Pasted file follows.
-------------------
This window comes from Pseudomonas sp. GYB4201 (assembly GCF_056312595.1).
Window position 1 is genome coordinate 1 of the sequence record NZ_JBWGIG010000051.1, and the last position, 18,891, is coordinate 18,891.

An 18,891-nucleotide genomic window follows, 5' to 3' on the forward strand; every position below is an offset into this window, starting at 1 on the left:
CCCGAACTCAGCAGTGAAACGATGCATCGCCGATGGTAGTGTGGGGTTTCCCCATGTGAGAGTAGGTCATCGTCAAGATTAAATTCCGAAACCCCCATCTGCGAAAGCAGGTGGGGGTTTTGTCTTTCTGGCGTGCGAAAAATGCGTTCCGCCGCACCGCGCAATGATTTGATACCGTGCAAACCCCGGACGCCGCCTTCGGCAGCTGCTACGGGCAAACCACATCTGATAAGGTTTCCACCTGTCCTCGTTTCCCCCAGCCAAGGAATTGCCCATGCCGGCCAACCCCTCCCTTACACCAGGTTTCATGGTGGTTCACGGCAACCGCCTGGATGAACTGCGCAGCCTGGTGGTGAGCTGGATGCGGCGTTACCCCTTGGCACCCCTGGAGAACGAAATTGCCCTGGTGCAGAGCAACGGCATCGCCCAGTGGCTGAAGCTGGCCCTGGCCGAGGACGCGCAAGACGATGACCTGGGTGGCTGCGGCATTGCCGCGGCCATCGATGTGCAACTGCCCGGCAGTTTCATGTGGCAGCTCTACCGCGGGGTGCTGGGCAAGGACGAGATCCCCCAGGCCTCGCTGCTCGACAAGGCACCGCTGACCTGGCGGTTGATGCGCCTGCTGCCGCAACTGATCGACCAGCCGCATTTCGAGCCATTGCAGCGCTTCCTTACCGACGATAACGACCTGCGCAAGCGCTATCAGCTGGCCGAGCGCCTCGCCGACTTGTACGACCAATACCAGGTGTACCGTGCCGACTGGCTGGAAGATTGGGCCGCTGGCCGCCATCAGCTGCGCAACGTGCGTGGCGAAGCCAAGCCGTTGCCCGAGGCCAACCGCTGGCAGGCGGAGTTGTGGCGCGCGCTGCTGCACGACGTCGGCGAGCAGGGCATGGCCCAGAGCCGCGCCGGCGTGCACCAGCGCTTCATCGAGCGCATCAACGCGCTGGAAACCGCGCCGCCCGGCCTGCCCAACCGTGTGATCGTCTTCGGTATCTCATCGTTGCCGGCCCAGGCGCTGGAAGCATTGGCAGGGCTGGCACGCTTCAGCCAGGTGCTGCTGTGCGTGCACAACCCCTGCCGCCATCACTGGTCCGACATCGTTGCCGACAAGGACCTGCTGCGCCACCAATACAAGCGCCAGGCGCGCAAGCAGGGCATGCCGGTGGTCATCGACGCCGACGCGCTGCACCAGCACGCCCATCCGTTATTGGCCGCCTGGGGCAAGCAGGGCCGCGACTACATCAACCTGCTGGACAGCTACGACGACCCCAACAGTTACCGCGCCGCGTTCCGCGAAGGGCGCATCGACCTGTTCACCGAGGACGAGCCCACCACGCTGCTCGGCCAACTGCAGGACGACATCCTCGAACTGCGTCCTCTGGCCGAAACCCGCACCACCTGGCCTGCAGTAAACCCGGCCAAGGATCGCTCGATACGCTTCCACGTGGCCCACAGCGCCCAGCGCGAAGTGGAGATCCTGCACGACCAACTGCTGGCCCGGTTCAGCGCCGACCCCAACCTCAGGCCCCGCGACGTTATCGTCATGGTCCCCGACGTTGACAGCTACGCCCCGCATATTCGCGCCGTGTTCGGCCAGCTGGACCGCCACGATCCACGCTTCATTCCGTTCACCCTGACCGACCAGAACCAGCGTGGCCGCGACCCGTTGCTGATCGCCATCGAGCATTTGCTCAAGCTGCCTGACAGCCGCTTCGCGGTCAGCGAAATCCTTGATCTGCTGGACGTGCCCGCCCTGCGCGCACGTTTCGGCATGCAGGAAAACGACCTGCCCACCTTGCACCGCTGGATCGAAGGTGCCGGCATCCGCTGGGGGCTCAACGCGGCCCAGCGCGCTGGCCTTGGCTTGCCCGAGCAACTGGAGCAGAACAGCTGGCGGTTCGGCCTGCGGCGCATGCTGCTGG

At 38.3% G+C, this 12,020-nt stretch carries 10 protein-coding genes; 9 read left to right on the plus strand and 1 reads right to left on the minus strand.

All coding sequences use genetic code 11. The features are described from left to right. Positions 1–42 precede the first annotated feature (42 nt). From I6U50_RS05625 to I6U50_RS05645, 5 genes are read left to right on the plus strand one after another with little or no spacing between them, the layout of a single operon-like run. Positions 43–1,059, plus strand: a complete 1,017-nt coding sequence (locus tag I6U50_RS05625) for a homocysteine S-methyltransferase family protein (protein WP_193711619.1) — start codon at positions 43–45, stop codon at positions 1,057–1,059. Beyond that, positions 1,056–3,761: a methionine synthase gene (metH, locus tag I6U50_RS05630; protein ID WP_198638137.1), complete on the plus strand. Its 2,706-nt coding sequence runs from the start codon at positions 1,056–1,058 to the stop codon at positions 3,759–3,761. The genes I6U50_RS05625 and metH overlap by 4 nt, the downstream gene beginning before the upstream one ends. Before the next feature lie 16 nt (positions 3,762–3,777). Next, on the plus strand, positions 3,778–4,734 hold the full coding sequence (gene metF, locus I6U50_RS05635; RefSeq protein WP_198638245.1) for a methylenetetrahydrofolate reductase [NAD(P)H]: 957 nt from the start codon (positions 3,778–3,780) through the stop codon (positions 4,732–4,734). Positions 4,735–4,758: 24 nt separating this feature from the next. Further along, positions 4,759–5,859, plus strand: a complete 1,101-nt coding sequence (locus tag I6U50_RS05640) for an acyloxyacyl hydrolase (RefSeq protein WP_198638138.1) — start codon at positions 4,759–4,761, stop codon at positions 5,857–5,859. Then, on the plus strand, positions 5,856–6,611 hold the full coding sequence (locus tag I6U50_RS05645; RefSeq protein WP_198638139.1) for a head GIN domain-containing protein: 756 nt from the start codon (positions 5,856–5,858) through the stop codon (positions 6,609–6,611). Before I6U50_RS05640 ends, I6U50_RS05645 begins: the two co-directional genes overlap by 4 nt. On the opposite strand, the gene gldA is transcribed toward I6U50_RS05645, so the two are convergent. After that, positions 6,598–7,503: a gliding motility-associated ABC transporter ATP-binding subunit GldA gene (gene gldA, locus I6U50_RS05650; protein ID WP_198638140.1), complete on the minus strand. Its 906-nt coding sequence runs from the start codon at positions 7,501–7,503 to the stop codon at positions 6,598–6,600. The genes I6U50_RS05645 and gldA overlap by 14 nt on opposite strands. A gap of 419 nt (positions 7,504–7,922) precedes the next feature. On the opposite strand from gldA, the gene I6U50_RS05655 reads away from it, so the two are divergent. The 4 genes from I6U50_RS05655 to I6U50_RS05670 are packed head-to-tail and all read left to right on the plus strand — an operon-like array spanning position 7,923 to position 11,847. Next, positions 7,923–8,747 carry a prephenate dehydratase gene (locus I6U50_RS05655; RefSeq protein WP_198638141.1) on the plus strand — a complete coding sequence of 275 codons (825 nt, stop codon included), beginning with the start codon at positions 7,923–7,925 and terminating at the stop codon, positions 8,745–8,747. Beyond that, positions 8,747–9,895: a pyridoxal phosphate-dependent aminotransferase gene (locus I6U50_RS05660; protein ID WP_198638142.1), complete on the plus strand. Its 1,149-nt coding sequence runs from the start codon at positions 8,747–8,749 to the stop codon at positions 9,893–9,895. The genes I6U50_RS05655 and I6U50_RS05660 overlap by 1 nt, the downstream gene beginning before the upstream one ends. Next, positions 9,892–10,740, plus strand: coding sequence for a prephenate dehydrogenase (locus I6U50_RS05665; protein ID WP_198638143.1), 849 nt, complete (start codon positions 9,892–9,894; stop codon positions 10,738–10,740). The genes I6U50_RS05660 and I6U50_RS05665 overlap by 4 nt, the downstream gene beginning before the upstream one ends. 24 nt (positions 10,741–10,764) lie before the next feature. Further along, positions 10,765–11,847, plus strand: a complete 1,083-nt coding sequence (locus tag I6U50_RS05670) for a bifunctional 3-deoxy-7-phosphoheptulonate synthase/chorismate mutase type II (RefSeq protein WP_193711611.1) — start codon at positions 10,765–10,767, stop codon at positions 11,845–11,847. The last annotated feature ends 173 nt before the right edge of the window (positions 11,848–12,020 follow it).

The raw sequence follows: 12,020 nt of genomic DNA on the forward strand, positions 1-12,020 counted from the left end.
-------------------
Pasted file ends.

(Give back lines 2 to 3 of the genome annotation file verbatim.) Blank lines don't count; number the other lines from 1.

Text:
Window position 1 is genome coordinate 1 of the sequence record NZ_JBWGIG010000051.1, and the last position, 18,891, is coordinate 18,891.

An 18,891-nucleotide genomic window follows, 5' to 3' on the forward strand; every position below is an offset into this window, starting at 1 on the left: